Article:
Ride services giant Uber Technologies Inc is set to make its long-awaited stock market debut on Friday, after its initial public offering was priced at the lower end of its expected range.

The IPO was oversubscribed but Uber settled for a lower price of $45 per share, compared with an expected range of $44-$50, to avoid a repeat of rival Lyft Inc’s stock market struggles following a strong debut in March.

Lyft’s stock soared in the first few days of trading, but quickly turned around after investors fretted over the lack of a path to profitability for the money-losing company. The stock closed well below its IPO price on Thursday.

“Lyft’s IPO led us to be a bit more conservative,” said Dara Khosrowshahi on Friday, in an interview with CNBC, a few hours ahead of Uber’s first trade.

Uber, which raised $8.1 billion at a $82.4 billion valuation, is due to begin trading on the New York Stock Exchange under the symbol “UBER”, the most anticipated U.S. debut since Facebook Inc seven years ago.

Khosrowshahi said the $45 price was an indication of uncertainty in the economic environment. The IPO comes against the backdrop of a spike in tensions between the United States and China, which renewed fears of a global economic slowdown and hampered global markets.

“It reflects maybe a little bit more investor caution,” D.A. Davidson & Co analyst Tom White said of the Uber IPO. “Investors really want more of a tangible timeline and paths to profitability for these businesses than what people thought investors would require earlier on in the process.”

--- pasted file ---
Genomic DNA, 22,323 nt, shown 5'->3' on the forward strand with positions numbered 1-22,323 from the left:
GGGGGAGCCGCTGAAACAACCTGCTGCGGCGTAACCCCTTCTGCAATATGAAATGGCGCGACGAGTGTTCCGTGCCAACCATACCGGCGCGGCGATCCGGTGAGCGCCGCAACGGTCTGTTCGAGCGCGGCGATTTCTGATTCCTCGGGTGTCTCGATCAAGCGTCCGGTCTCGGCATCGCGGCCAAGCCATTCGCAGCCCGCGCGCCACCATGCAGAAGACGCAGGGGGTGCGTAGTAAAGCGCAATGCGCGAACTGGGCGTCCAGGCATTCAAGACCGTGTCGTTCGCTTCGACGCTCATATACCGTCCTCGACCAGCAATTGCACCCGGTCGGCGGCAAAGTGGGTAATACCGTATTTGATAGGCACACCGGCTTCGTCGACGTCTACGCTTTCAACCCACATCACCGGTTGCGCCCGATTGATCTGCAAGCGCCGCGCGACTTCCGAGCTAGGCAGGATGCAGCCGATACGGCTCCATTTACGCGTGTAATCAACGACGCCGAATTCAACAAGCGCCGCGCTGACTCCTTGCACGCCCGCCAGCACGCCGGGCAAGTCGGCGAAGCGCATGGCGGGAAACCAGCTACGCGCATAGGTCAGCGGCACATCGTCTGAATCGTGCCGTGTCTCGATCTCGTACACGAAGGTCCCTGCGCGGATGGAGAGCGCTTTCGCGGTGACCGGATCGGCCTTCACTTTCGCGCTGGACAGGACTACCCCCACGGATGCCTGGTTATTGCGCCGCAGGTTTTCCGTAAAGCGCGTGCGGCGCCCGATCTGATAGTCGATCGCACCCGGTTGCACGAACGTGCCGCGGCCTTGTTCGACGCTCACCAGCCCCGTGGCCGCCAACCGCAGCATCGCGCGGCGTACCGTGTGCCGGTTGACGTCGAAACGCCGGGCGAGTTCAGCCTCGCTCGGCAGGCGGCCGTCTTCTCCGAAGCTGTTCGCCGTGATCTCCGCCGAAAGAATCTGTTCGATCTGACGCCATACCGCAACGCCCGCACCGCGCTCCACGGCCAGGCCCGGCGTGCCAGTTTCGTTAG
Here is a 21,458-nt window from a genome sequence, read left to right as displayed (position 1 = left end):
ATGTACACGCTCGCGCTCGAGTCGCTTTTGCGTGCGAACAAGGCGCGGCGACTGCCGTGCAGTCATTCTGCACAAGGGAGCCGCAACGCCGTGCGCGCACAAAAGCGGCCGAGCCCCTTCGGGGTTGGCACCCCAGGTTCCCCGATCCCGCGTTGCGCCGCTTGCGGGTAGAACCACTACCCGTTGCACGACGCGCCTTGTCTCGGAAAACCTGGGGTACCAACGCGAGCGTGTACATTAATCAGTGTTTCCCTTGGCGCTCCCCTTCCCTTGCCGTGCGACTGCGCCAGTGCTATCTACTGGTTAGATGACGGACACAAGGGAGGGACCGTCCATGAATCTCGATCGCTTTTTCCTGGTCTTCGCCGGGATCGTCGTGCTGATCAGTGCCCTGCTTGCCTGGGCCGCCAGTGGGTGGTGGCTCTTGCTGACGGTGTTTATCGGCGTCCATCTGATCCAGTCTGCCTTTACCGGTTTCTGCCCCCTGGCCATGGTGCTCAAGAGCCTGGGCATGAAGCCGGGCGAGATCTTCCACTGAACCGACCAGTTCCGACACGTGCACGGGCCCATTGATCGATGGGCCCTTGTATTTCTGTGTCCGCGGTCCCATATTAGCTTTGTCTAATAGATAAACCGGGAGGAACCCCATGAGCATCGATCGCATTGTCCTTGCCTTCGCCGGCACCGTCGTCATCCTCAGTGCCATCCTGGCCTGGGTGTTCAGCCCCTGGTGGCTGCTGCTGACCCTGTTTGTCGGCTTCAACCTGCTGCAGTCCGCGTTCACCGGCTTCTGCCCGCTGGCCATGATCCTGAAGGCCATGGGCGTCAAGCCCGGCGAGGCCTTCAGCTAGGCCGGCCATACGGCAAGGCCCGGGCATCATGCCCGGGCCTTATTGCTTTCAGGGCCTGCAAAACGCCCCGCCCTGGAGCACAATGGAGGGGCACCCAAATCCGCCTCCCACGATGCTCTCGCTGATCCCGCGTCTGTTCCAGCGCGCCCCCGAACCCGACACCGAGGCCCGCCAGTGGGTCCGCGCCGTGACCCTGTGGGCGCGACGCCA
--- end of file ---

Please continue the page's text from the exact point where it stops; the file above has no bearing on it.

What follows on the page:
The company also priced its offering lower in order to accommodate big mutual funds, which unlike hedge funds put in orders for a lower price.

As a private company, Uber has raised more than $15 billion from investors to fuel its growth and expansion into food delivery and freight hauling, with little regard for turning a profit. Uber lost $3.03 billion in 2018 from operations.

As a public company, Uber will have to deal with quarterly earnings reports and demands from shareholders to plot a path to profitability.

Uber’s assent to become the world’s biggest ride-hailing company has come with a string of scandals, which at times threatened the success of an eventual IPO.

The company weathered controversies including the unearthing of a culture of sexism and bullying at Uber to a U.S. Department of Justice federal investigation, which culminated in the resignation of co-founder and Chief Executive Travis Kalanick in 2017.

Uber eventually hired Dara Khosrowshahi, who had led online travel business Expedia Inc, as CEO and he has set about cleaning up the company to get it in shape for an IPO.

Reuters (Reporting by Aparajita Saxena, Joshua Franklin, and Uday Sampath Kumar; Editing by Lisa Shumaker and Saumyadeb Chakrabarty)